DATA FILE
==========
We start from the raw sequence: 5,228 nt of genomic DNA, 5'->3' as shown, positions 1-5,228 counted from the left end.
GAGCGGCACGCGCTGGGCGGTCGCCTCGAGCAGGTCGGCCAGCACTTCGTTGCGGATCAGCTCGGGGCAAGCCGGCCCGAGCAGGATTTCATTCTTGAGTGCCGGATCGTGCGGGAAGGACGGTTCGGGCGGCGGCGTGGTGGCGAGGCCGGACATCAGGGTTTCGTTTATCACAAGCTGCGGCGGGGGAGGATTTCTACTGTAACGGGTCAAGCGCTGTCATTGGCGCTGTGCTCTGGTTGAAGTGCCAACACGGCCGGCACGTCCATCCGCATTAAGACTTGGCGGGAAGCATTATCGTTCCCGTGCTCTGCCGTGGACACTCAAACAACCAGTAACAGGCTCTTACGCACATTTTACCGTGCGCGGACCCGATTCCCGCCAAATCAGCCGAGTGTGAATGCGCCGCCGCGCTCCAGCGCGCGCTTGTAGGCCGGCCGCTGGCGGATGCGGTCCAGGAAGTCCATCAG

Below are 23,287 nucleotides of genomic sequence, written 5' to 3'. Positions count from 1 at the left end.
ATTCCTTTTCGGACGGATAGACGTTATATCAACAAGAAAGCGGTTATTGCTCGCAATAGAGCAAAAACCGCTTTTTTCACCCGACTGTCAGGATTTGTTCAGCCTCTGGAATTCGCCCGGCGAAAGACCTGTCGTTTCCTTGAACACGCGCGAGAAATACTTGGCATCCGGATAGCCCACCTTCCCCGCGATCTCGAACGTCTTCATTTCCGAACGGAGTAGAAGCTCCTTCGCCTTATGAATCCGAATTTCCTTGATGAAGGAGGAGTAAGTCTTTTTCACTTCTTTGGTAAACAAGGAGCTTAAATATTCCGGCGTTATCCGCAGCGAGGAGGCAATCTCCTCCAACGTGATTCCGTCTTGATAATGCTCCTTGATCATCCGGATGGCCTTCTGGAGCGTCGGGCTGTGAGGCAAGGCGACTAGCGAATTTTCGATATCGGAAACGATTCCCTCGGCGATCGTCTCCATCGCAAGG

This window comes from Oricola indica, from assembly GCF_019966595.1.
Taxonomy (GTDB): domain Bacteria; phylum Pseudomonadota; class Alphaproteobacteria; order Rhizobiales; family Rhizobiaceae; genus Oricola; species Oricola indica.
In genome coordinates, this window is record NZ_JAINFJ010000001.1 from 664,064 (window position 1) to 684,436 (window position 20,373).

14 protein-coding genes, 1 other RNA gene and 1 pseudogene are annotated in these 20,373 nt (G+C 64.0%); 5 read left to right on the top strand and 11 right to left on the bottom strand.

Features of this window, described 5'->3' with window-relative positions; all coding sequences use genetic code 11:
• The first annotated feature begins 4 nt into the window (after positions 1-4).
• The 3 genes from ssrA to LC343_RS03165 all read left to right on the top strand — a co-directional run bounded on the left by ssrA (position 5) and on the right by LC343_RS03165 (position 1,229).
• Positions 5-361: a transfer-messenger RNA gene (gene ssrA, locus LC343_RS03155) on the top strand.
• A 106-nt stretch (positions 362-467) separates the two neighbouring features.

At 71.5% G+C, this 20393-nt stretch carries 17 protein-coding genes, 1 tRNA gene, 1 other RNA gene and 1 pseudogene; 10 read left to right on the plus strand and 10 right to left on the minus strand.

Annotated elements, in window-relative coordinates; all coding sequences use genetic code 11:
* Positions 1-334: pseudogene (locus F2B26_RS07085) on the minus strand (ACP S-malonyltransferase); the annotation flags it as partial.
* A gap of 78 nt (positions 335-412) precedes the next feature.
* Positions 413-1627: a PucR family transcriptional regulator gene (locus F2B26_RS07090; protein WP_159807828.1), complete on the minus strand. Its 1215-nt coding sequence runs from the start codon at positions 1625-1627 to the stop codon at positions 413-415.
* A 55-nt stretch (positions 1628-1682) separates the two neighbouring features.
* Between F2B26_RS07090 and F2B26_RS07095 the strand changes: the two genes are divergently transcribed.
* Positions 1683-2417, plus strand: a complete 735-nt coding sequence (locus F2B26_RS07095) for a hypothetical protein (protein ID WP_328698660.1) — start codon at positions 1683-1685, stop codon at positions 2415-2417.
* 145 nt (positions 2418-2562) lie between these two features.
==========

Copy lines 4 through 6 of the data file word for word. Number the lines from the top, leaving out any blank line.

ATTCCTTTTCGGACGGATAGACGTTATATCAACAAGAAAGCGGTTATTGCTCGCAATAGAGCAAAAACCGCTTTTTTCACCCGACTGTCAGGATTTGTTCAGCCTCTGGAATTCGCCCGGCGAAAGACCTGTCGTTTCCTTGAACACGCGCGAGAAATACTTGGCATCCGGATAGCCCACCTTCCCCGCGATCTCGAACGTCTTCATTTCCGAACGGAGTAGAAGCTCCTTCGCCTTATGAATCCGAATTTCCTTGATGAAGGAGGAGTAAGTCTTTTTCACTTCTTTGGTAAACAAGGAGCTTAAATATTCCGGCGTTATCCGCAGCGAGGAGGCAATCTCCTCCAACGTGATTCCGTCTTGATAATGCTCCTTGATCATCCGGATGGCCTTCTGGAGCGTCGGGCTGTGAGGCAAGGCGACTAGCGAATTTTCGATATCGGAAACGATTCCCTCGGCGATCGTCTCCATCGCAAGG

This window comes from Oricola indica, from assembly GCF_019966595.1.
Taxonomy (GTDB): domain Bacteria; phylum Pseudomonadota; class Alphaproteobacteria; order Rhizobiales; family Rhizobiaceae; genus Oricola; species Oricola indica.